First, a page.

Raise your hand if you've read the Affordable Care Act cover to cover.
I don't see many hands raised, and neither is mine.
Regardless of whether you love it or hate it, there's no way to avoid it. It's coming, and it's coming soon.
As the clock ticks toward 2014, it seems that there is more to the health care reform law than I realized. This article from Kaiser Health News talks about how executives won't be able to get better health care benefits under the law than other employees. There's an anti-discrimination provision in the act that could trigger up to a $500,000 fine for a company if a C-suiter, for instance, gets better or even free health benefits that others don't, according to the article.
Call me naïve, but I didn't even know this practice was going on. Why would people making six- or seven-figure salaries not be called upon to pay their fair share of health costs when the five-figure folks have to pony up?
As Jay Starkman, CEO of Engage PEO, a St. Petersburg, Florida, based HR advisory firm says in the article: Executives are unlikely to get any sympathy on this issue. "The right way to handle it is to have the same benefits for everyone."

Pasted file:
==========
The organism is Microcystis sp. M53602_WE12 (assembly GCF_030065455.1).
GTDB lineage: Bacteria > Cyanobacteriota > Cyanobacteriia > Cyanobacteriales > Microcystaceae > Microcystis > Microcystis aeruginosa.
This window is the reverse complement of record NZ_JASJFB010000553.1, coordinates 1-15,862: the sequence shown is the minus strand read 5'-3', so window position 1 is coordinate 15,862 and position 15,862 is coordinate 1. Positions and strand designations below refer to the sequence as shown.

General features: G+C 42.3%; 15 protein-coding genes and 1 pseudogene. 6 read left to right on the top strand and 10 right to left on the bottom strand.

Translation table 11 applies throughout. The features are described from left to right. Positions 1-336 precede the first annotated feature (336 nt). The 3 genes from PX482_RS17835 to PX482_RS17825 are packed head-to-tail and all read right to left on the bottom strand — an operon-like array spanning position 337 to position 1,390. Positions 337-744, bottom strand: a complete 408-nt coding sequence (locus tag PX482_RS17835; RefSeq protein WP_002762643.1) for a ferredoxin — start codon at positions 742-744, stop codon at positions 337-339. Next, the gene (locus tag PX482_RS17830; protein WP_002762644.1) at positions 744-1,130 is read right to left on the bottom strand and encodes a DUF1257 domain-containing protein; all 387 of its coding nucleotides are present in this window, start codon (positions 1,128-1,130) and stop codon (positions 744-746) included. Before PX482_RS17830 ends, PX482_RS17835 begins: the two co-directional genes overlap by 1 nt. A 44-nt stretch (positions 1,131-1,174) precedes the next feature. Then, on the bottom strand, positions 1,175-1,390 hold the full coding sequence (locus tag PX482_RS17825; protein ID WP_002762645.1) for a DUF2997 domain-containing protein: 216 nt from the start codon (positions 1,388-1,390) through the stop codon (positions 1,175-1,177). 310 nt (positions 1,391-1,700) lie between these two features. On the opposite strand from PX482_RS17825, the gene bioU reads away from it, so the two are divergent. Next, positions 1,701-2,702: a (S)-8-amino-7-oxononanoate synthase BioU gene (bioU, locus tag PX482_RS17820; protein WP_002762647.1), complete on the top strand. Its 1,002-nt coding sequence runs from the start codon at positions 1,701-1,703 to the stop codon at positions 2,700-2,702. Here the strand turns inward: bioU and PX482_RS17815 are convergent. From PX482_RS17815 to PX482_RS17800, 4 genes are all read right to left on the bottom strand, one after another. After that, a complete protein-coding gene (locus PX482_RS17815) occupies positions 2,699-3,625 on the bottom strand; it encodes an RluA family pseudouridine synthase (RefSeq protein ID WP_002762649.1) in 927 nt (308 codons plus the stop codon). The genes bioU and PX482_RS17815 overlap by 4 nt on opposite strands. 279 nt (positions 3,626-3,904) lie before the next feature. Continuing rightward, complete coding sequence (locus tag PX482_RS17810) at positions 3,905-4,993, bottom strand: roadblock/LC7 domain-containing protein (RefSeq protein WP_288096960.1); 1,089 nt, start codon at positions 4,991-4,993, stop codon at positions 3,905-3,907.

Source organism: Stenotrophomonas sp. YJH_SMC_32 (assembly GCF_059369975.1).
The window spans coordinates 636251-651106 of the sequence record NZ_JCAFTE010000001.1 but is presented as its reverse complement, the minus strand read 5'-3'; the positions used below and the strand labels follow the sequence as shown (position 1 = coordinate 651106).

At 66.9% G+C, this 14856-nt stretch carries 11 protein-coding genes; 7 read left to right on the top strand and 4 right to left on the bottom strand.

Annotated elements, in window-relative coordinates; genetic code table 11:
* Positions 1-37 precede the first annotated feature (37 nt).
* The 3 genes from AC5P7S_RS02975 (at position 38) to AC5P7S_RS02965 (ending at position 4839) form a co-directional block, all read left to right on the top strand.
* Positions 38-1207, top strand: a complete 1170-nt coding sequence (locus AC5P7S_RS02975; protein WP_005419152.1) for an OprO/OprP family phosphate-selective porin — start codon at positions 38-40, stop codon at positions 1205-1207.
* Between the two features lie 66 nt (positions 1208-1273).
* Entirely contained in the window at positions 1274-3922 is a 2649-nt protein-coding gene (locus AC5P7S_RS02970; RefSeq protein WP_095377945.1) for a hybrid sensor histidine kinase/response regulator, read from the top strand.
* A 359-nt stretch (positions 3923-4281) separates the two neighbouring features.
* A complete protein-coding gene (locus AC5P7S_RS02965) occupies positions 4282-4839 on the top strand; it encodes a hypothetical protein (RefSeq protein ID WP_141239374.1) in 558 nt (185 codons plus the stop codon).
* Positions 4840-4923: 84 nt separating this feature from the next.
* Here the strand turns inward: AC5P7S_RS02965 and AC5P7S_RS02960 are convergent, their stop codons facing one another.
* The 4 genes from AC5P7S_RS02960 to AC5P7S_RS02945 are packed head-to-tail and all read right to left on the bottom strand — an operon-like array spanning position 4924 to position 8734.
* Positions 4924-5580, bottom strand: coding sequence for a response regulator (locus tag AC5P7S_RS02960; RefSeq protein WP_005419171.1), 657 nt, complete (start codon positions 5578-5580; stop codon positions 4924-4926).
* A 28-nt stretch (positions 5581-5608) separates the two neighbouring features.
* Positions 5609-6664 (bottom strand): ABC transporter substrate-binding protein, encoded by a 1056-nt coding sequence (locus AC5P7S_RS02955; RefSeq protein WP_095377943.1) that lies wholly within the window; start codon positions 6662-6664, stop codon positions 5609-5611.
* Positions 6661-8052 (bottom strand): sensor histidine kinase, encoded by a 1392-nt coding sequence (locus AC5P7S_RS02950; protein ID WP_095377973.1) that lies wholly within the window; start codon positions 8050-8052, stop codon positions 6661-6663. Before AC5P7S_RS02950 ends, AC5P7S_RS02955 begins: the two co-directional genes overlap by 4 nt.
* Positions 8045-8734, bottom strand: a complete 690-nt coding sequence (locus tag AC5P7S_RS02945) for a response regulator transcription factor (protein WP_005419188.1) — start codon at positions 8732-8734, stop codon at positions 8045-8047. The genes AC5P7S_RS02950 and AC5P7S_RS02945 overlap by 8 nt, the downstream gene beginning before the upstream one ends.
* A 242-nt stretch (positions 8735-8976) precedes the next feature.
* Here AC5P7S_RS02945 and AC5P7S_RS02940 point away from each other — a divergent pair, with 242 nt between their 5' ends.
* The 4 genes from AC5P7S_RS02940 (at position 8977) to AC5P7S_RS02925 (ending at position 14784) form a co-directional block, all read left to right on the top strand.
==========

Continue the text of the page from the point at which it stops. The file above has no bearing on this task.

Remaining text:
Well, yeah. While health care spending per capita has slowed down considerably from 8.8 percent in 2003 to about 3 percent from 2009 to 2011, many are predicting that trend to reverse itself next year. So how can companies complain about their health care costs going up if they aren't even asking every person in the company to contribute? Would an executive really balk and threaten to leave a company if he or she had to pay for health care? If so, there are bigger issues at hand.
Don't get me wrong. I have no problem offering executives perks to bring in the best talent, whether it's stock options or health club memberships or use of a company jet or car, but health care just feels different. I understand boards make these decisions, but with CEOs, for instance, making 354 times as much as the average worker last year, it's really hard to explain how giving them a pass on health benefit costs is justified.
To build a true team, companies need to offer a level playing field and avoid favoritism. As Ryan Kahn, a career coach, says in this Forbes article, "By not treating everyone equally, a manager is fostering a sense of resentment and separation that can de-motivate employees and damage team unity."
So I am all in favor of having everyone in a company pay the same amount for comparable health coverage.
Health care insurance pioneer Michael M. Davis said it best in 1963 in his lecture titled "America Challenges Medicine": "When the needs of society are considered, the insurance principle requires spreading the risk not merely within favored groups but among all groups."
Companies have a lot to do to get ready for 2014, but they may want to give Davis' speech a read—along with the Affordable Care Act—first.